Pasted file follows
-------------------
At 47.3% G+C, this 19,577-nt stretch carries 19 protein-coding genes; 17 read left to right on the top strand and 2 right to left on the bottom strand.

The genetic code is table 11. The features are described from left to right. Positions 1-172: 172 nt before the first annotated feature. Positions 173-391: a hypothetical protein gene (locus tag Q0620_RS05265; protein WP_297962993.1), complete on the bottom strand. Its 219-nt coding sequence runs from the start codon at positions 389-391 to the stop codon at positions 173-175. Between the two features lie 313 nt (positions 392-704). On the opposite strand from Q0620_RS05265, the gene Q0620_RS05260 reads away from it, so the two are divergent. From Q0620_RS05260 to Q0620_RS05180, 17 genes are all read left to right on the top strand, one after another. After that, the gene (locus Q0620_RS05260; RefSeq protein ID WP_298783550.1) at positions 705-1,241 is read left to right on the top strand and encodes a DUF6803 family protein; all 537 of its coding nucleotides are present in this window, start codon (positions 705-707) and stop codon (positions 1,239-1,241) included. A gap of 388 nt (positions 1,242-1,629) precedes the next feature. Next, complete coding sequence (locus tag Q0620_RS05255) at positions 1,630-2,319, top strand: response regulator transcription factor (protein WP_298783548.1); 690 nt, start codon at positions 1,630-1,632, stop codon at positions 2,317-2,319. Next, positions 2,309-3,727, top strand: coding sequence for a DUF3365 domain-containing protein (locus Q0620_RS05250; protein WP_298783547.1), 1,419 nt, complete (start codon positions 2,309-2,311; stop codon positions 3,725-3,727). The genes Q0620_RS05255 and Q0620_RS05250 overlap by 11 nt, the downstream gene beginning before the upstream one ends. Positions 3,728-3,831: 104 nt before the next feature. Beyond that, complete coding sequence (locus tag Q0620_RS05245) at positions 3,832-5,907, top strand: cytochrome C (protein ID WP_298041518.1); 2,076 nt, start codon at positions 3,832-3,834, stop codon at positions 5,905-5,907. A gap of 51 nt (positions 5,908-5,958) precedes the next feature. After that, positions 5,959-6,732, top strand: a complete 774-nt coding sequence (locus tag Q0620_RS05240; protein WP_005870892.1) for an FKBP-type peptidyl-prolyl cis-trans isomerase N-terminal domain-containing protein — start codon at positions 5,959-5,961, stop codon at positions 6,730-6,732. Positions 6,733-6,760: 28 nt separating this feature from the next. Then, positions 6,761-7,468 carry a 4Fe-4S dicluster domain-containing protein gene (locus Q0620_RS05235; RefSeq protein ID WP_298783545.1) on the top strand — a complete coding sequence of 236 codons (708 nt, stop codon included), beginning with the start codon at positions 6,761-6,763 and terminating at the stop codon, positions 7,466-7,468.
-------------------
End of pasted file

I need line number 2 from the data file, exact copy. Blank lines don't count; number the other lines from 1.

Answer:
The genetic code is table 11. The features are described from left to right. Positions 1-172: 172 nt before the first annotated feature. Positions 173-391: a hypothetical protein gene (locus tag Q0620_RS05265; protein WP_297962993.1), complete on the bottom strand. Its 219-nt coding sequence runs from the start codon at positions 389-391 to the stop codon at positions 173-175. Between the two features lie 313 nt (positions 392-704). On the opposite strand from Q0620_RS05265, the gene Q0620_RS05260 reads away from it, so the two are divergent. From Q0620_RS05260 to Q0620_RS05180, 17 genes are all read left to right on the top strand, one after another. After that, the gene (locus Q0620_RS05260; RefSeq protein ID WP_298783550.1) at positions 705-1,241 is read left to right on the top strand and encodes a DUF6803 family protein; all 537 of its coding nucleotides are present in this window, start codon (positions 705-707) and stop codon (positions 1,239-1,241) included. A gap of 388 nt (positions 1,242-1,629) precedes the next feature. Next, complete coding sequence (locus tag Q0620_RS05255) at positions 1,630-2,319, top strand: response regulator transcription factor (protein WP_298783548.1); 690 nt, start codon at positions 1,630-1,632, stop codon at positions 2,317-2,319. Next, positions 2,309-3,727, top strand: coding sequence for a DUF3365 domain-containing protein (locus Q0620_RS05250; protein WP_298783547.1), 1,419 nt, complete (start codon positions 2,309-2,311; stop codon positions 3,725-3,727). The genes Q0620_RS05255 and Q0620_RS05250 overlap by 11 nt, the downstream gene beginning before the upstream one ends. Positions 3,728-3,831: 104 nt before the next feature. Beyond that, complete coding sequence (locus tag Q0620_RS05245) at positions 3,832-5,907, top strand: cytochrome C (protein ID WP_298041518.1); 2,076 nt, start codon at positions 3,832-3,834, stop codon at positions 5,905-5,907. A gap of 51 nt (positions 5,908-5,958) precedes the next feature. After that, positions 5,959-6,732, top strand: a complete 774-nt coding sequence (locus tag Q0620_RS05240; protein WP_005870892.1) for an FKBP-type peptidyl-prolyl cis-trans isomerase N-terminal domain-containing protein — start codon at positions 5,959-5,961, stop codon at positions 6,730-6,732. Positions 6,733-6,760: 28 nt separating this feature from the next. Then, positions 6,761-7,468 carry a 4Fe-4S dicluster domain-containing protein gene (locus Q0620_RS05235; RefSeq protein ID WP_298783545.1) on the top strand — a complete coding sequence of 236 codons (708 nt, stop codon included), beginning with the start codon at positions 6,761-6,763 and terminating at the stop codon, positions 7,466-7,468.